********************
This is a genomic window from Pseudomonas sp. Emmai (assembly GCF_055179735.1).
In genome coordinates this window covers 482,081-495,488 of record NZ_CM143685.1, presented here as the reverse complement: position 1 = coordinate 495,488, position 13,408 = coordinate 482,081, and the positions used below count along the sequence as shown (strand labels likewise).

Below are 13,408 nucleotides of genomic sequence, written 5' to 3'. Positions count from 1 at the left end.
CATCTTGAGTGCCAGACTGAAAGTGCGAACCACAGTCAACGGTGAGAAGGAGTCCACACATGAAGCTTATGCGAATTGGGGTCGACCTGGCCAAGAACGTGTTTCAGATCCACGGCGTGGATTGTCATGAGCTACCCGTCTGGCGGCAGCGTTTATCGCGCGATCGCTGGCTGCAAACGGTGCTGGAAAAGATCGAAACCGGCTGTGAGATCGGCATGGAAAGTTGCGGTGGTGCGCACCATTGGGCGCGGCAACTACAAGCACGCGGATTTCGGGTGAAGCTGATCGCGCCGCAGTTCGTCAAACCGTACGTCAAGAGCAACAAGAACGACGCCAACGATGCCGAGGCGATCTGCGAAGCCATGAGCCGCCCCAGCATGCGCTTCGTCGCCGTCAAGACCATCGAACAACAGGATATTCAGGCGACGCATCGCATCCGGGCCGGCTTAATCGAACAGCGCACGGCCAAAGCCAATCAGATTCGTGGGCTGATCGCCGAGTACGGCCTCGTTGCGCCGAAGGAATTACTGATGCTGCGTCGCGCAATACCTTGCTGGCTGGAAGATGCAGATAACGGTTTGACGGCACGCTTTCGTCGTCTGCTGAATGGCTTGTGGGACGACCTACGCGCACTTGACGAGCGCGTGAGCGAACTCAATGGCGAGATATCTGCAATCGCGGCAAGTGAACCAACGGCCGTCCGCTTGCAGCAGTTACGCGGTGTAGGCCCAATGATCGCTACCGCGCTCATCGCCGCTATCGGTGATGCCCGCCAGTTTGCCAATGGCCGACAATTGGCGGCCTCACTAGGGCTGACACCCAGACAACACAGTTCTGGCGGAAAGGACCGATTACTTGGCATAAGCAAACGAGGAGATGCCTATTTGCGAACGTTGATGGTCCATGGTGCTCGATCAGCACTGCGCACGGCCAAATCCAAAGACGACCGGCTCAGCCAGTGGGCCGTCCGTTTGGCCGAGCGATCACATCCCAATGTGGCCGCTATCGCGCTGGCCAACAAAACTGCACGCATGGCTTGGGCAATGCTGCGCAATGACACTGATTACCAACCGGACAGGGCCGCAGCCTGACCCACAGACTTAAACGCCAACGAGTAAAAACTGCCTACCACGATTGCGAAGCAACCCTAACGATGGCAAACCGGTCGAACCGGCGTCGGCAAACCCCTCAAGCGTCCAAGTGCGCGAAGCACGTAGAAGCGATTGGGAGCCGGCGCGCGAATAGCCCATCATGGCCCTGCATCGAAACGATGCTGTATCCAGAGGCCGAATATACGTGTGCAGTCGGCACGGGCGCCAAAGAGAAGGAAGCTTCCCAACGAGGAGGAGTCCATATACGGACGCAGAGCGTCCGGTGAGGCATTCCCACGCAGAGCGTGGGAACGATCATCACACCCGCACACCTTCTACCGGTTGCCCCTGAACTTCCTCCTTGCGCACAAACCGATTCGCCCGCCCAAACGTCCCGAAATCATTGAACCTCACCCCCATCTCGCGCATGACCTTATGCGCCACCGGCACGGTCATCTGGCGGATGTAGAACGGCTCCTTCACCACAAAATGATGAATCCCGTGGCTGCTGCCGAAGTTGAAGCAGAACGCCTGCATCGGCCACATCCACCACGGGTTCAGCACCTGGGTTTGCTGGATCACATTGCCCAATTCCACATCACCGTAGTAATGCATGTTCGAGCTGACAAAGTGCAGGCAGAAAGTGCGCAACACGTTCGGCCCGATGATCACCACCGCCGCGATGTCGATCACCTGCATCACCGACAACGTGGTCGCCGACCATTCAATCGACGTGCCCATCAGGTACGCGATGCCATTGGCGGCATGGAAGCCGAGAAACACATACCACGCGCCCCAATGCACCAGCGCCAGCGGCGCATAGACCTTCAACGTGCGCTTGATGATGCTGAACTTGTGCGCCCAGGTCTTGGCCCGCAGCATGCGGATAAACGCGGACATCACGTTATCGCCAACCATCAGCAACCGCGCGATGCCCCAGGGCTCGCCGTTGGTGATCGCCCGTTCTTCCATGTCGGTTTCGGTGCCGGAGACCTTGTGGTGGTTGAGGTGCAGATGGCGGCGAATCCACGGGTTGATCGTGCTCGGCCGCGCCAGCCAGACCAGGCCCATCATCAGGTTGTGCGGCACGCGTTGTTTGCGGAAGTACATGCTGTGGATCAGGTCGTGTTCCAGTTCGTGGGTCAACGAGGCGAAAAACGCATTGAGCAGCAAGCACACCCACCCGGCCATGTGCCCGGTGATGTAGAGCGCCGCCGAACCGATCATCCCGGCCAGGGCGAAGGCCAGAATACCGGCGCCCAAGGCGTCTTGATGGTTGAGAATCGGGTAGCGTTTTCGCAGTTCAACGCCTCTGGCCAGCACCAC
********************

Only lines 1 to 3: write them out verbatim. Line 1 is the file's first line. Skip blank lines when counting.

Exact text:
This is a genomic window from Pseudomonas sp. Emmai (assembly GCF_055179735.1).
In genome coordinates this window covers 482,081-495,488 of record NZ_CM143685.1, presented here as the reverse complement: position 1 = coordinate 495,488, position 13,408 = coordinate 482,081, and the positions used below count along the sequence as shown (strand labels likewise).

Below are 13,408 nucleotides of genomic sequence, written 5' to 3'. Positions count from 1 at the left end.